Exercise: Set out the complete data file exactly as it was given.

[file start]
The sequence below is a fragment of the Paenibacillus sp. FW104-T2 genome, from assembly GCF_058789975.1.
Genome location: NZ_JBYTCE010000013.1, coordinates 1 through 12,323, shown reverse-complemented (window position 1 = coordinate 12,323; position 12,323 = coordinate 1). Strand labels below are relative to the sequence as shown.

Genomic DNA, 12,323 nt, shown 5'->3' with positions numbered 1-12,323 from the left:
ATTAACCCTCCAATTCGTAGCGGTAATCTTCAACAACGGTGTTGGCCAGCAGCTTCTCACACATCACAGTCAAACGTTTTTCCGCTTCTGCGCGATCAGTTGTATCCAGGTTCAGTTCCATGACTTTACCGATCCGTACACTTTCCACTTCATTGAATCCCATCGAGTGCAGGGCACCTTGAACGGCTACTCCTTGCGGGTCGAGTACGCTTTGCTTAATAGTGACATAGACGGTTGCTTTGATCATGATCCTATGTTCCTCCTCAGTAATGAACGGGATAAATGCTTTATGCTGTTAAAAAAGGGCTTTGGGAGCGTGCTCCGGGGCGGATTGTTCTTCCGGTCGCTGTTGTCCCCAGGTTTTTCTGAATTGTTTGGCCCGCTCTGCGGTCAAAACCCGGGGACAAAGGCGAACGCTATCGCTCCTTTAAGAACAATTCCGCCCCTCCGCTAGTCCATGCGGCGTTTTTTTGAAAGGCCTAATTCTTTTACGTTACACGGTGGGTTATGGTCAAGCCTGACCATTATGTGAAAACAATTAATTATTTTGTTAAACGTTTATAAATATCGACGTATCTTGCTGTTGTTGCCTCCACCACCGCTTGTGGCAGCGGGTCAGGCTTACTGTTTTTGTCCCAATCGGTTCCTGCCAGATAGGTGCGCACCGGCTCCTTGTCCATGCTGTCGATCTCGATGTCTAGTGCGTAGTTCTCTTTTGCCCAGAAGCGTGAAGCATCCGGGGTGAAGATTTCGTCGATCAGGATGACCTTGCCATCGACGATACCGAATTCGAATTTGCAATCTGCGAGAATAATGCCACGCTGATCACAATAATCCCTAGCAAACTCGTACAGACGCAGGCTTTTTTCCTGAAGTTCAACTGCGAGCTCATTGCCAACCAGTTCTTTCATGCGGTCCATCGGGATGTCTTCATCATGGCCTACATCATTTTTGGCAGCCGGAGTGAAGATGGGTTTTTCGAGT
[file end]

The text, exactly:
The sequence below is a fragment of the Paenibacillus sp. FW104-T2 genome, from assembly GCF_058789975.1.
Genome location: NZ_JBYTCE010000013.1, coordinates 1 through 12,323, shown reverse-complemented (window position 1 = coordinate 12,323; position 12,323 = coordinate 1). Strand labels below are relative to the sequence as shown.

Genomic DNA, 12,323 nt, shown 5'->3' with positions numbered 1-12,323 from the left:
ATTAACCCTCCAATTCGTAGCGGTAATCTTCAACAACGGTGTTGGCCAGCAGCTTCTCACACATCACAGTCAAACGTTTTTCCGCTTCTGCGCGATCAGTTGTATCCAGGTTCAGTTCCATGACTTTACCGATCCGTACACTTTCCACTTCATTGAATCCCATCGAGTGCAGGGCACCTTGAACGGCTACTCCTTGCGGGTCGAGTACGCTTTGCTTAATAGTGACATAGACGGTTGCTTTGATCATGATCCTATGTTCCTCCTCAGTAATGAACGGGATAAATGCTTTATGCTGTTAAAAAAGGGCTTTGGGAGCGTGCTCCGGGGCGGATTGTTCTTCCGGTCGCTGTTGTCCCCAGGTTTTTCTGAATTGTTTGGCCCGCTCTGCGGTCAAAACCCGGGGACAAAGGCGAACGCTATCGCTCCTTTAAGAACAATTCCGCCCCTCCGCTAGTCCATGCGGCGTTTTTTTGAAAGGCCTAATTCTTTTACGTTACACGGTGGGTTATGGTCAAGCCTGACCATTATGTGAAAACAATTAATTATTTTGTTAAACGTTTATAAATATCGACGTATCTTGCTGTTGTTGCCTCCACCACCGCTTGTGGCAGCGGGTCAGGCTTACTGTTTTTGTCCCAATCGGTTCCTGCCAGATAGGTGCGCACCGGCTCCTTGTCCATGCTGTCGATCTCGATGTCTAGTGCGTAGTTCTCTTTTGCCCAGAAGCGTGAAGCATCCGGGGTGAAGATTTCGTCGATCAGGATGACCTTGCCATCGACGATACCGAATTCGAATTTGCAATCTGCGAGAATAATGCCACGCTGATCACAATAATCCCTAGCAAACTCGTACAGACGCAGGCTTTTTTCCTGAAGTTCAACTGCGAGCTCATTGCCAACCAGTTCTTTCATGCGGTCCATCGGGATGTCTTCATCATGGCCTACATCATTTTTGGCAGCCGGAGTGAAGATGGGTTTTTCGAGT